Postby Jeffk 1970 » Fri Apr 20, 2018 7:59 pm

Don’t make me come down there!!!!
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Re: Populism and Nationalism in Europe Today

Postby Jeffk 1970 » Fri Apr 20, 2018 8:00 pm

All things considered, it’s ironic that Czechs and Poles celebrate Hitler’s birthday. Let’s face it, skinheads aren’t the sharpest tools in the shed.
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Re: Populism and Nationalism in Europe Today

Postby Statistical Mechanic » Sat Apr 21, 2018 4:04 pm

You know, my dear Colonel General, I don't really believe that the Russians will attack at all. It's all an enormous bluff. - Heinrich Himmler to Heinz Guderian, December 1944

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Re: Populism and Nationalism in Europe Today

Postby Statistical Mechanic » Sun Apr 22, 2018 1:26 pm

You know, my dear Colonel General, I don't really believe that the Russians will attack at all. It's all an enormous bluff. - Heinrich Himmler to Heinz Guderian, December 1944

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Re: Populism and Nationalism in Europe Today

Postby Statistical Mechanic » Sun Apr 22, 2018 8:11 pm

You know, my dear Colonel General, I don't really believe that the Russians will attack at all. It's all an enormous bluff. - Heinrich Himmler to Heinz Guderian, December 1944

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Re: Populism and Nationalism in Europe Today

Postby Balmoral95 » Sun Apr 22, 2018 9:17 pm

Statistical Mechanic wrote:what an arrogant, disingenuous horse's ass: "Macron on 'special' relationship with Trump: We are both 'mavericks'"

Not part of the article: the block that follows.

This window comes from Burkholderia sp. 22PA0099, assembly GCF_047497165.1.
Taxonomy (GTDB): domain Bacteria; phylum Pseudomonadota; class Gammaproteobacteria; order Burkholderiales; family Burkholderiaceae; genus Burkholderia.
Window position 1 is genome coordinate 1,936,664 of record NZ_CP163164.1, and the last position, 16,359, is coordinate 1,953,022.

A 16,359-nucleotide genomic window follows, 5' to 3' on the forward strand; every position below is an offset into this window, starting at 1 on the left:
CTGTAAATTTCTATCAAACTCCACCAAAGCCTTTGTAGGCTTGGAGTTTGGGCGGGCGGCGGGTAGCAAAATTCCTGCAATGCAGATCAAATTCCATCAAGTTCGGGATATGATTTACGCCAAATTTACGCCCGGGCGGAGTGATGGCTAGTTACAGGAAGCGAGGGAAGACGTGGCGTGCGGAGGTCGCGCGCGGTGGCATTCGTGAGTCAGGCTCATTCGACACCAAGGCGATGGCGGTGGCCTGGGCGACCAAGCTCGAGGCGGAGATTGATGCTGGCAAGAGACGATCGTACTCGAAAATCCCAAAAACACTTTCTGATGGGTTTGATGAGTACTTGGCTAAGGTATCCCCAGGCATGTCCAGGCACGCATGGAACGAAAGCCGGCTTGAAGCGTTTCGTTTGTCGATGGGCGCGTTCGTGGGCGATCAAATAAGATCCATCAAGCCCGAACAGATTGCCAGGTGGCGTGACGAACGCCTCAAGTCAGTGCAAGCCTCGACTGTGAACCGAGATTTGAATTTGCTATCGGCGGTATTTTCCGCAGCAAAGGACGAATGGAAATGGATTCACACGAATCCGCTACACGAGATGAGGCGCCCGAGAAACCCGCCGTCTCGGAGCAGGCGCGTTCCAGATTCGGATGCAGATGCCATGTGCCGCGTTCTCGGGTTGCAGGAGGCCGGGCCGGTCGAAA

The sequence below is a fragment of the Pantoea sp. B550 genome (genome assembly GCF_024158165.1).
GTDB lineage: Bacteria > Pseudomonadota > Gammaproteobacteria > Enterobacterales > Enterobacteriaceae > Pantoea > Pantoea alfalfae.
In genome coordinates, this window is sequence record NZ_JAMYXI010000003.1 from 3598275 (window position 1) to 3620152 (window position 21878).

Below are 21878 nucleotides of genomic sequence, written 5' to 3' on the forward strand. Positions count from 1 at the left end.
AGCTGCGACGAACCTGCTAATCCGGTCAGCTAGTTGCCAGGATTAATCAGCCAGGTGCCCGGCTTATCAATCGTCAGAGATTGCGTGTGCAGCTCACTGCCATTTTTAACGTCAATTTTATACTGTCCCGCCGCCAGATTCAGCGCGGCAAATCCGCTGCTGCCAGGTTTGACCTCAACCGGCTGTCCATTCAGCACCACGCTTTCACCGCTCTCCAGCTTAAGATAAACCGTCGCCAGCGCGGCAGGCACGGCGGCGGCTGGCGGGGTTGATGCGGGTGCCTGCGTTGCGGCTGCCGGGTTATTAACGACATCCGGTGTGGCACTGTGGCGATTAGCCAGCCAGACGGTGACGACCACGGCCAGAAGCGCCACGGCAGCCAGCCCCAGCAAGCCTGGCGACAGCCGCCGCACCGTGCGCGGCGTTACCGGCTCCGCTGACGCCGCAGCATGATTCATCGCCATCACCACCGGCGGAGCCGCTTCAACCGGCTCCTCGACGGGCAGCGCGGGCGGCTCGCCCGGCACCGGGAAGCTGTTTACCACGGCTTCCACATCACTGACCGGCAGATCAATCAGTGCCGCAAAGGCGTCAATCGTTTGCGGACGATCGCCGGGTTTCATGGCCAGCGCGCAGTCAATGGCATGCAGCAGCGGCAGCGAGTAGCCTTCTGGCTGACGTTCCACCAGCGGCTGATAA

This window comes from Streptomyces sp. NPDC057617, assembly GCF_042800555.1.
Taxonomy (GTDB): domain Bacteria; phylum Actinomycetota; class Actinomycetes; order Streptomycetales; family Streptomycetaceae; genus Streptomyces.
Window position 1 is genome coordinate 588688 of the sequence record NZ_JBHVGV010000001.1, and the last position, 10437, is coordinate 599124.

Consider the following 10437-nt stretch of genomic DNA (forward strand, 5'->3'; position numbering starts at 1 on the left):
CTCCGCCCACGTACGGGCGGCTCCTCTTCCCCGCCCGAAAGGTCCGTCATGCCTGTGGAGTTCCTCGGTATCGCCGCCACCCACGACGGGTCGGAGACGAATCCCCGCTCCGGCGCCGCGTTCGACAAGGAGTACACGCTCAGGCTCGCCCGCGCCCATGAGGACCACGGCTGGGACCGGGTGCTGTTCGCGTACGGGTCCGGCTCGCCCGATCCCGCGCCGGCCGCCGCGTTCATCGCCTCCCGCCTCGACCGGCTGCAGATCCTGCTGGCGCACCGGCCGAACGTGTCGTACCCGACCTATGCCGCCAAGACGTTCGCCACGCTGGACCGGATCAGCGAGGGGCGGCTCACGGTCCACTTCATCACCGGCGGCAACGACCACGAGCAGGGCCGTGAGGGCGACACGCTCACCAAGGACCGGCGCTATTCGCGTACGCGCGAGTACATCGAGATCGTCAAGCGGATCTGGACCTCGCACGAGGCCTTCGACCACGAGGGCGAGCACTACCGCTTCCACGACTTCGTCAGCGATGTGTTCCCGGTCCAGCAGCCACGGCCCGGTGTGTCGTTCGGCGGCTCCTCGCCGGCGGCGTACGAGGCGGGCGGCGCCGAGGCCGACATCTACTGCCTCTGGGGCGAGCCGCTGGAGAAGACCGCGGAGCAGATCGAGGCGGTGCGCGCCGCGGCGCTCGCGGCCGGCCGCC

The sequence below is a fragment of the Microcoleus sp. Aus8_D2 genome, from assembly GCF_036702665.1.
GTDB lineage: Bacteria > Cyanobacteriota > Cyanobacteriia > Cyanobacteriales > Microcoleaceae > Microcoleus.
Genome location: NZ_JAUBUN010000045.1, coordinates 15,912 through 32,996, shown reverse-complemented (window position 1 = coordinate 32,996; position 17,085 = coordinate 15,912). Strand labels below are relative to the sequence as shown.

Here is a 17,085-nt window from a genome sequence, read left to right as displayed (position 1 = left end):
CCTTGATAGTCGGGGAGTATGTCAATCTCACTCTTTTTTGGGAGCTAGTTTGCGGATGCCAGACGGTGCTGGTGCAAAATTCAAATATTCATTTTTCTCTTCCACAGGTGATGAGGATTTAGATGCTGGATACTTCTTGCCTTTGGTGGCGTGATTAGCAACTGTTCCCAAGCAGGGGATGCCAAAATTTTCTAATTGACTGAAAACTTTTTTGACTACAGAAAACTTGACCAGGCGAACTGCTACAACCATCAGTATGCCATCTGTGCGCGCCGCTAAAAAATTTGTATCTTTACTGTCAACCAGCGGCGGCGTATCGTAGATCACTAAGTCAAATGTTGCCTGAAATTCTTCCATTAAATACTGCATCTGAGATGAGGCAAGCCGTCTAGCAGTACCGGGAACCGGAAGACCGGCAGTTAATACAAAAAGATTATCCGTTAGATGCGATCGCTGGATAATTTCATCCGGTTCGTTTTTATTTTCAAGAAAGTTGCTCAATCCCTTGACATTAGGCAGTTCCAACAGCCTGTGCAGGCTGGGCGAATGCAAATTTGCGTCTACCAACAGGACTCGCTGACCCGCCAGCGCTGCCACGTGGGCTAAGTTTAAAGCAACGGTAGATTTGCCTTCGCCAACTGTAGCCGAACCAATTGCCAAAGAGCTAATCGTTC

Wonder how that sits with the original fake maverick, McCain :lol:

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Re: Populism and Nationalism in Europe Today

Postby Statistical Mechanic » Sun Apr 22, 2018 11:36 pm

Macron told FOX News that during this week's visit to Washington, he will speak about Syria and “I will advocate for militarism in front of the Congress.” How nice.
You know, my dear Colonel General, I don't really believe that the Russians will attack at all. It's all an enormous bluff. - Heinrich Himmler to Heinz Guderian, December 1944

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Re: Populism and Nationalism in Europe Today

Postby Balmoral95 » Sun Apr 22, 2018 11:56 pm

Statistical Mechanic wrote:Macron told FOX News that during this week's visit to Washington, he will speak about Syria and “I will advocate for militarism in front of the Congress.” How nice.


Somebody ought to ask him how "militarism" worked out for them in 1940 and 1954.... :roll:

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Re: Populism and Nationalism in Europe Today

Postby Statistical Mechanic » Sun Apr 22, 2018 11:57 pm

Rofl
You know, my dear Colonel General, I don't really believe that the Russians will attack at all. It's all an enormous bluff. - Heinrich Himmler to Heinz Guderian, December 1944

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Re: Populism and Nationalism in Europe Today

Postby Statistical Mechanic » Mon Apr 23, 2018 1:35 pm

a friend sent me this link, which could fit here or in the Trump's thread; the piece tackles the recent books by Mounk and by Levitsky & Ziblatt, with the author's own reflections, which are decidedly pessimistic: "Trump Meets Political Science: The profession confronts a grim question: Are we witnessing the end of the world’s oldest democracy?"
You know, my dear Colonel General, I don't really believe that the Russians will attack at all. It's all an enormous bluff. - Heinrich Himmler to Heinz Guderian, December 1944